Matching the right dog and handler with the right client is critical to the success of animal assisted therapy. Therapy dogs are not interchangeable.
One of the Love Dogs’ clients, Julian, has now worked with eighteen different dogs over almost two years. Each dog has brought something unique to the table and taught Julian something different.
Another client of ours has worked with over ten dog teams and can remember something special about each and every dog.
And some clients only work with one dog but keep expanding what they do with the dog.
When we get a new assignment or request for a therapy team, there are many questions I pose. It is not enough to put out the request to anyone on the team who may have the time or live nearby.
It is even not enough to have a team that is interested, if the dog, or human, is not the right fit.
We need to understand the clients’ needs and skill set first. Is this particular client afraid of dogs, has that client had a bad experience with a dog, what kind of dog? Is this client in need of a super calm dog to begin with and build up to more energetic dogs. Is this a client who would do best with a smaller dog or a larger one? A dog who can do many commands or a dog that will lie steady for an hour and just be?
Is the facility one where there is a great deal of noise and distractions for the dog? Is it a facility where a great deal of walking on smooth surfaces is required? Is it a facility where many things are happening in the same room and great concentration is required?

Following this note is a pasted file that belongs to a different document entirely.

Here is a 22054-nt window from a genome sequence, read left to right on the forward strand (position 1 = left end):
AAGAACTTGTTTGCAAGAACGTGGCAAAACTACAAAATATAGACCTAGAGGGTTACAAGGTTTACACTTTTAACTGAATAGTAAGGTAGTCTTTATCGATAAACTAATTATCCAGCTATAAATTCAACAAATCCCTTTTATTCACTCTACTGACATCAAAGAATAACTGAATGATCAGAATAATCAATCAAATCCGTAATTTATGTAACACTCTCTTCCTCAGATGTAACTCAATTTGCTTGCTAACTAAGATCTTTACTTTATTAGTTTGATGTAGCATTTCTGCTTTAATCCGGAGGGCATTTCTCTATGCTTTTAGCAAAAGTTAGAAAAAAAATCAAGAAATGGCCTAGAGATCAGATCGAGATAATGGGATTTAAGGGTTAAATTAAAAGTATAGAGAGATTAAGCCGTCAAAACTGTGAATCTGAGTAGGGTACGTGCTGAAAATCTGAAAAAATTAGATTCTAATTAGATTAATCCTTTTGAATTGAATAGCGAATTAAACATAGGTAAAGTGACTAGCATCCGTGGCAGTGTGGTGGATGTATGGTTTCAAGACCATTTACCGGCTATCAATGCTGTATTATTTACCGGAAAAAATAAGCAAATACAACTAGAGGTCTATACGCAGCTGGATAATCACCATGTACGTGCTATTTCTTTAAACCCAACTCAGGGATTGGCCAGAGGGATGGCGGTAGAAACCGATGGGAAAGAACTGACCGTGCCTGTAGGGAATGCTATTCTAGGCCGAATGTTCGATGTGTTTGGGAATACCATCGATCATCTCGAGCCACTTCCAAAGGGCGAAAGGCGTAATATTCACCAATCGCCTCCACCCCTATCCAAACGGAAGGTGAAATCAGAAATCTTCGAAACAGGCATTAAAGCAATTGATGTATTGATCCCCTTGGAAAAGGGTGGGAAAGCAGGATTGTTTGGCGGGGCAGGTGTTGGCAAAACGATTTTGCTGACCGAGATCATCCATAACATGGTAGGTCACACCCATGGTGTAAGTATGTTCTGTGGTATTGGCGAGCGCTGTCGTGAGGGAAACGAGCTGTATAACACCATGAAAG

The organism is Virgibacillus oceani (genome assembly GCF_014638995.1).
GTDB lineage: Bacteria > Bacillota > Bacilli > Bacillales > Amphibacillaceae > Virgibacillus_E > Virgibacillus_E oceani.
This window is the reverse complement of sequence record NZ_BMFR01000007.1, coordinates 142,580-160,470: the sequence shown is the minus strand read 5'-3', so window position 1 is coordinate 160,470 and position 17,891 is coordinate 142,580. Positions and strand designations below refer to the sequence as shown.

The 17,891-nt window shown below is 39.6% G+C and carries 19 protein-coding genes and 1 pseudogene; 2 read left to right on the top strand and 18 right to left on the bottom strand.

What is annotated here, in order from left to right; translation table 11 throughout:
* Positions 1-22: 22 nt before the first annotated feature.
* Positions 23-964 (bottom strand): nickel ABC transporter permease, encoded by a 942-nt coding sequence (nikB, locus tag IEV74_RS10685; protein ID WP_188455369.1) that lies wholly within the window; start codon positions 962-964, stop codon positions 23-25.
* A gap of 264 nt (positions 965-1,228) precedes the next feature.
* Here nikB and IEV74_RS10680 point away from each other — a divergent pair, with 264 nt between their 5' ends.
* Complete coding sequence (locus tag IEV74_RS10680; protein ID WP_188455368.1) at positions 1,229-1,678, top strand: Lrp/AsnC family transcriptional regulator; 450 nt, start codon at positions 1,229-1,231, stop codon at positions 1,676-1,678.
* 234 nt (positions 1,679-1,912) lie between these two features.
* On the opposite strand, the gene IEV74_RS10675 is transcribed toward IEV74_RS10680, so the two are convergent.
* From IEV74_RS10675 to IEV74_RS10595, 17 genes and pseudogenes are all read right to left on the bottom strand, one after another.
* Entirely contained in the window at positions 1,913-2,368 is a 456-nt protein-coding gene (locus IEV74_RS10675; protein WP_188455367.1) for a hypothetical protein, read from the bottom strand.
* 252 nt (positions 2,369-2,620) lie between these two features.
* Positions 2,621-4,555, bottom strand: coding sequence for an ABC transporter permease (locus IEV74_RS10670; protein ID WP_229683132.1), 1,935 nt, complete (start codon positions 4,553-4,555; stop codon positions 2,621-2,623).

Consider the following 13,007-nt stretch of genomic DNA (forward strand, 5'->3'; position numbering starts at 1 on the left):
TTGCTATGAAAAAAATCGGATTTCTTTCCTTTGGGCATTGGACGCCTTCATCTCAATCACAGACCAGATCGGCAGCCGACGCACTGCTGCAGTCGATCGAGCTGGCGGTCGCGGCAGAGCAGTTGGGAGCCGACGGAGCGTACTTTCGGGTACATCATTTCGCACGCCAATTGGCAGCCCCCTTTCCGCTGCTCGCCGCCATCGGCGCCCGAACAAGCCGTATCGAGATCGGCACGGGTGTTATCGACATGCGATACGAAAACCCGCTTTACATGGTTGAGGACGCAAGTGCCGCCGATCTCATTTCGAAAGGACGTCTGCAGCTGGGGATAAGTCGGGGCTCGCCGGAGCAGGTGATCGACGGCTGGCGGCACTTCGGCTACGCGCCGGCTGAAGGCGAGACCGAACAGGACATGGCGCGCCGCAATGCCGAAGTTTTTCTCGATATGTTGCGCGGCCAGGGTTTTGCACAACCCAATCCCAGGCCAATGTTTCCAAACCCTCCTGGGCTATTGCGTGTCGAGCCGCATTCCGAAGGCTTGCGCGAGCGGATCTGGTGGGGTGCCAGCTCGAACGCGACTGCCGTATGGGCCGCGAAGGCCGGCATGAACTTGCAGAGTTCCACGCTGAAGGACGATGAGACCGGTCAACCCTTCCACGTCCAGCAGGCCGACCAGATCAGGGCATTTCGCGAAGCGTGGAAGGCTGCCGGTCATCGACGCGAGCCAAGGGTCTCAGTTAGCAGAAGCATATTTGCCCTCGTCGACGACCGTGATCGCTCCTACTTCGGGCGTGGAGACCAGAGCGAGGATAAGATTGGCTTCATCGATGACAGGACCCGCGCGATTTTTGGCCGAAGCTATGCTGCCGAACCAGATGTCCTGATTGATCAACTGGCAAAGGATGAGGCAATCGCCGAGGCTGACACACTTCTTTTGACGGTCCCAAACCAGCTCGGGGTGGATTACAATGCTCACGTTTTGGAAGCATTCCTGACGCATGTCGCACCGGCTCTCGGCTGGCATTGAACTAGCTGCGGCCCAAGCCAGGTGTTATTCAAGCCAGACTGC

Is the client a child or young adult or older person? Is the client able bodied or challenged? Are the tasks occupational, physical, speech or other?
Is the human therapist experienced working with dogs? Is it necessary for the dog handler to create the protocol for the sessions or is the therapist knowledgeable enough to do this on their own? Or can this truly be a team effort, which is the way we prefer to work.
Assigning the wrong dog for the task could set someone back weeks or even months in their therapy. And it could frustrate the handler and dog and create a stressful atmosphere for everyone.
For instance Boise works weekly with the same little girl on her physical and occupational therapy. They have found a wonderful use of the Pet Partner vest. The child stands up from a sitting position with the aid of her therapist and leans on the large Golden Retriever with one hand. Then with the other she balances and puts puzzle pieces or other toys in the vest pockets. Then she retrieves the objects and dresses her Princess doll or makes a puzzle etc. She opens the zippers of the vest and closes them. Then she uses the dog for balance to sit back down. Then they take a walk together.
This is the perfect example of handler, dog, therapists and child working together as a team. The joy in the room is palpable as the child struggles each time to lift herself up and perform the required tasks, all the while the dog is calm, steady, and happy.
Another child had a fear of dogs and now has a large dog in the family. He is learning to not only be with dogs but understand how they behave and know that he can control his distance and use his words to communicate they are too close.
We have seen time after time that when the right match is made, magic happens. Having a lead coordinator for the animal therapy program is great because that one person knows all the handlers and animals well and can assist in the matchmaking process.
And no one’s feelings are hurt if an assignment isn’t for them – the goal is always what is best for the client and how to move the process forward.